News

Family’s story steeped in city’s history

POULSBO — For Glenn Anderson, a walk through downtown is a much more personal experience than for most.

A great deal of the fourth-generation Poulsbo businessman’s family history reads like that of historic downtown Poulsbo.

Great-grandfather H.S. Myreboe built an entire block of downtown that stores like Boehm’s Chocolates, Dancing Brush and The Hiding Place Gifts and Collectibles call home; Anderson Parkway was named after grandfather Martin Anderson; and American Legion Park is the site of grand-uncle Selmer Myreboe’s former home.

“I’ve always been proud to be affiliated with Poulsbo and my family,” he remarked.

The Anderson and Myreboe families came to Poulsbo when it was little more than a few shoreline shops and surrounding homes. The Myreboes were involved in building storefronts and ran a dry goods store that outfitted many of the area’s loggers and fishermen. The Andersons were also people of commerce, involved in downtown businesses and real estate.

The two families appear to have gotten chummy over Reliable Hardware, a store that was started by Selmer Myreboe and S.W. Merley. When Martin Anderson was about 16 years old, he became acquainted with Selmer Myreboe and ended up working in the store. Four years later, in about 1924, Martin Anderson bought into the store with Homer Whitford and Fred Ryen.

The two families also merged in the marriage of Martin Anderson to Selmer’s younger sister Nora Myreboe.

In the early 1950s, Martin and Nora’s son Dale was brought into the family business. The Andersons proceeded to build the modern location of Bad Blanche’s, where Anderson Department Store was a mainstay — of what was then called First Street — for about 40 years.

“I still run into people who say, ‘Oh, you’re Mr. Anderson of Anderson Department Stores. We sure miss that place,’” Dale Anderson remarked. “We had an ideal life — small town, small business.”

The family also built the current location of Marina Market, which was a jeans store from 1976 to 1981. A 19-year-old Glenn Anderson managed the store for his parents.

“I worked for the family business for a number of years, I think I started in junior high washing windows and vacuuming and then I worked there for a good 10 years after high school,” Glenn recalled.

After the family business closed in 1992, Glenn Anderson attended college and tried his hand at a number of selling jobs, but eventually returned as a businessman in Poulsbo when he took a job for Edward Jones Investment Group.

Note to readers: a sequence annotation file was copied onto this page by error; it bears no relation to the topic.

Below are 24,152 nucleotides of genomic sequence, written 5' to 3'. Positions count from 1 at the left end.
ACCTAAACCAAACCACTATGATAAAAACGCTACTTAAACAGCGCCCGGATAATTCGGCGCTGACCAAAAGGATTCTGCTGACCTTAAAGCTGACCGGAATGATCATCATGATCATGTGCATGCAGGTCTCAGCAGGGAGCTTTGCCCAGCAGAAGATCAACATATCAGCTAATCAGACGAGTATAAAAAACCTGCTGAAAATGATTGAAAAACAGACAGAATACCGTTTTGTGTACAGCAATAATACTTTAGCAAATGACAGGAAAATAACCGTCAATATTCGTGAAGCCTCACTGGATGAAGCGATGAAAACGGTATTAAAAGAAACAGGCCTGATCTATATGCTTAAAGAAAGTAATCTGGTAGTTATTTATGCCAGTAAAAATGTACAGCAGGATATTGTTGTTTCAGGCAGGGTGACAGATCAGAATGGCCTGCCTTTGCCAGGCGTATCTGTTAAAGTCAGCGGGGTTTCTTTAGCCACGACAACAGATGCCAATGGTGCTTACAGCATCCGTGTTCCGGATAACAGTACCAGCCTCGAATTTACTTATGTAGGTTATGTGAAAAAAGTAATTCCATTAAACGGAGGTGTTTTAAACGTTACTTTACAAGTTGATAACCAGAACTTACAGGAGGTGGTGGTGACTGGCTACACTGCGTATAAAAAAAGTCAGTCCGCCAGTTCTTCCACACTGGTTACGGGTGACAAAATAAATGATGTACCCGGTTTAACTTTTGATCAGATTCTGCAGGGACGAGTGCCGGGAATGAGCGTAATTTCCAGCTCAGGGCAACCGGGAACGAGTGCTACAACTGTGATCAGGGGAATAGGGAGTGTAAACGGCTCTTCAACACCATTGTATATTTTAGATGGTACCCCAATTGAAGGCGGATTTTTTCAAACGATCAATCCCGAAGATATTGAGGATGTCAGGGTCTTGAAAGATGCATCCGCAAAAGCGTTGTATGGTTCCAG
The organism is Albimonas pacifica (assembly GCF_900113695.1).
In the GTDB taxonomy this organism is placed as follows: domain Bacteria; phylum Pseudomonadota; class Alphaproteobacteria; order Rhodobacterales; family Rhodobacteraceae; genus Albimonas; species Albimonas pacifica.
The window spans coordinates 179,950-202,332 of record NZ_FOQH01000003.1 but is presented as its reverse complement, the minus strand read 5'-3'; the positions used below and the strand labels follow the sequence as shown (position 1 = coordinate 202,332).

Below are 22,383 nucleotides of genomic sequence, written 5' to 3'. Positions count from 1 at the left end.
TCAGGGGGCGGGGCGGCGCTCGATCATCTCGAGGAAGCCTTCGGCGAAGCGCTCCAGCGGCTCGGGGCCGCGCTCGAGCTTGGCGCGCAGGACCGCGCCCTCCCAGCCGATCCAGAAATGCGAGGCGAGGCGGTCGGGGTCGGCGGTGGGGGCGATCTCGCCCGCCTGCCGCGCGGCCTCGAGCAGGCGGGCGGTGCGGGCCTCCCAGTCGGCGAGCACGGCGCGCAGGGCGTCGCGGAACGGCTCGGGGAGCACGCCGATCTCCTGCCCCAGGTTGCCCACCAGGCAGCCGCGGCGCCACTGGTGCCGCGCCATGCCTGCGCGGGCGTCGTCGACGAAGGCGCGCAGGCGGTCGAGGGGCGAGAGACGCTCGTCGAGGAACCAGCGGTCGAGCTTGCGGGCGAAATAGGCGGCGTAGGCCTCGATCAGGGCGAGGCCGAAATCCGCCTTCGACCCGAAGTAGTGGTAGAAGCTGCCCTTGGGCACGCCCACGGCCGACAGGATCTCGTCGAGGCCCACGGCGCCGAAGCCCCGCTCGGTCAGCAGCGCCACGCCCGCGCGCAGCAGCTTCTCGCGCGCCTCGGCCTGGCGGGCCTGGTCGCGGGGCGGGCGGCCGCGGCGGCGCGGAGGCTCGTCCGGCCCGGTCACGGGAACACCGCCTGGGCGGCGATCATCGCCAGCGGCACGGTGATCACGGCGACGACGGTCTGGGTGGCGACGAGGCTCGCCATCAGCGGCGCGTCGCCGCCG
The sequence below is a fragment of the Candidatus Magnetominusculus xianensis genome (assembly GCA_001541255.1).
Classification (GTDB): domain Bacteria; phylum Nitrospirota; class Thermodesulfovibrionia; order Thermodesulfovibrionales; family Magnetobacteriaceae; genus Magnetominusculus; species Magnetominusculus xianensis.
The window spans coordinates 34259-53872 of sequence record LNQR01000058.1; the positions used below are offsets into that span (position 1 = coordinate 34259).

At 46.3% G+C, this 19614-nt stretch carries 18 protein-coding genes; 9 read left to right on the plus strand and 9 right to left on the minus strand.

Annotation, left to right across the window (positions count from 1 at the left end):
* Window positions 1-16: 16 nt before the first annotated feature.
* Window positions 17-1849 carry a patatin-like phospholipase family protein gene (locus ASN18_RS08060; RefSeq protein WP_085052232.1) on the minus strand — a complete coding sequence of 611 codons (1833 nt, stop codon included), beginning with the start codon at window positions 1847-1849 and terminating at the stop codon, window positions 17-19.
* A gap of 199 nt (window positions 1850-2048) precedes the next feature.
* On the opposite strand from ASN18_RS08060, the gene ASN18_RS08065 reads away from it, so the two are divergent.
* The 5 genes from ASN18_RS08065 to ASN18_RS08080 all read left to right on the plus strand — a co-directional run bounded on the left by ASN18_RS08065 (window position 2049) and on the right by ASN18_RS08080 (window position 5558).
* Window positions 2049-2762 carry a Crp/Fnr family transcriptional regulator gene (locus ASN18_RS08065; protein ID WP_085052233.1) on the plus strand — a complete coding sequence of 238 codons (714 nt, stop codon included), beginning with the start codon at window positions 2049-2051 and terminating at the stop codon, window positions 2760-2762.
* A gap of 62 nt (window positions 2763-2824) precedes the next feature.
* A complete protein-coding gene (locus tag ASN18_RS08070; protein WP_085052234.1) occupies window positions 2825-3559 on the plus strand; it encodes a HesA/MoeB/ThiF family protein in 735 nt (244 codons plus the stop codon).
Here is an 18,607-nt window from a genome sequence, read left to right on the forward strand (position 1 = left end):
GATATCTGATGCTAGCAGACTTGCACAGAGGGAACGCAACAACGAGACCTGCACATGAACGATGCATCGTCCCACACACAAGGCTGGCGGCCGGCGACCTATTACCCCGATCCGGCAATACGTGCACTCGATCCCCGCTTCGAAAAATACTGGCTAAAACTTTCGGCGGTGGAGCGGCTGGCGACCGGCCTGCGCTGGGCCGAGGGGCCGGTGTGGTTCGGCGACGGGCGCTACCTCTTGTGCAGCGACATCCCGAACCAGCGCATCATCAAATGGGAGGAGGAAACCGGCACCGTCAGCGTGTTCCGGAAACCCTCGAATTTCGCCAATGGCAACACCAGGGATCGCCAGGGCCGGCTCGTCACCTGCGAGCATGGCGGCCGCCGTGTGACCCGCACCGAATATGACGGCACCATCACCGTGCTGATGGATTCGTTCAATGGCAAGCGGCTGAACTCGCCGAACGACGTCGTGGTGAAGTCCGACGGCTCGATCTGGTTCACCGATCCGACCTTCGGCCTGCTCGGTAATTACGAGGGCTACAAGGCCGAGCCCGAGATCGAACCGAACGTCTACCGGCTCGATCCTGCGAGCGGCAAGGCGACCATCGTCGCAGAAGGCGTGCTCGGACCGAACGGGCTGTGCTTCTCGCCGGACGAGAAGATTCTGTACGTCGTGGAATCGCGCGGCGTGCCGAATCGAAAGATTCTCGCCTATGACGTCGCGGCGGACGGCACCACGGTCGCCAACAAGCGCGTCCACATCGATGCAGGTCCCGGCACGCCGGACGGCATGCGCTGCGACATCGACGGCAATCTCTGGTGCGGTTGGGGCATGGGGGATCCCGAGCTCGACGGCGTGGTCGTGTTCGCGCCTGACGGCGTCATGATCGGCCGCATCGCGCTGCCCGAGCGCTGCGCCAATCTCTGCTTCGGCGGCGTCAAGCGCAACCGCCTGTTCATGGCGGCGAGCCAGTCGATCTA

“Now I’m back here in business in Poulsbo, but I’ve always lived here,” Glenn Anderson said. “My wife and I are raising a couple of daughters here. Most of the local Edward Jones agents have been from out of town, so most people assume I’m from out of town, too.”

Glenn Anderson added that neither of his daughters have their hearts set on going into business in Poulsbo, but he hopes they will stay in their hometown like he did.

Besides the family tradition of being local businessmen, the family has also long been known for its involvement in civic life. Andersons and Myreboes are listed among the members of the city’s volunteer fire department, city council members and mayors, and participants in organizations like the Chamber of Commerce and the Noon Lions.

The father and son say some of the biggest changes they’ve seen in their hometown over the years are the addition of so many new businesses and new faces. They say a lot of their family and old friends are no longer in Poulsbo, but they’re always happy to teach the people they meet about their family’s unique place in Poulsbo history.

“There are so many new people in town that some of the town’s history has been lost, but I want them to know that there are still families in Poulsbo that have been here 100 years or more and some of them are still serving the community,” Anderson said.

We encourage an open exchange of ideas on this story's topic, but we ask you to follow our guidelines for respecting community standards. Personal attacks, inappropriate language, and off-topic comments may be removed, and comment privileges revoked, per our Terms of Use. Please see our FAQ if you have questions or concerns about using Facebook to comment.
blog comments powered by Disqus

Read the latest Green Edition

Browse the print edition page by page, including stories and ads.

Aug 29 edition online now. Browse the archives.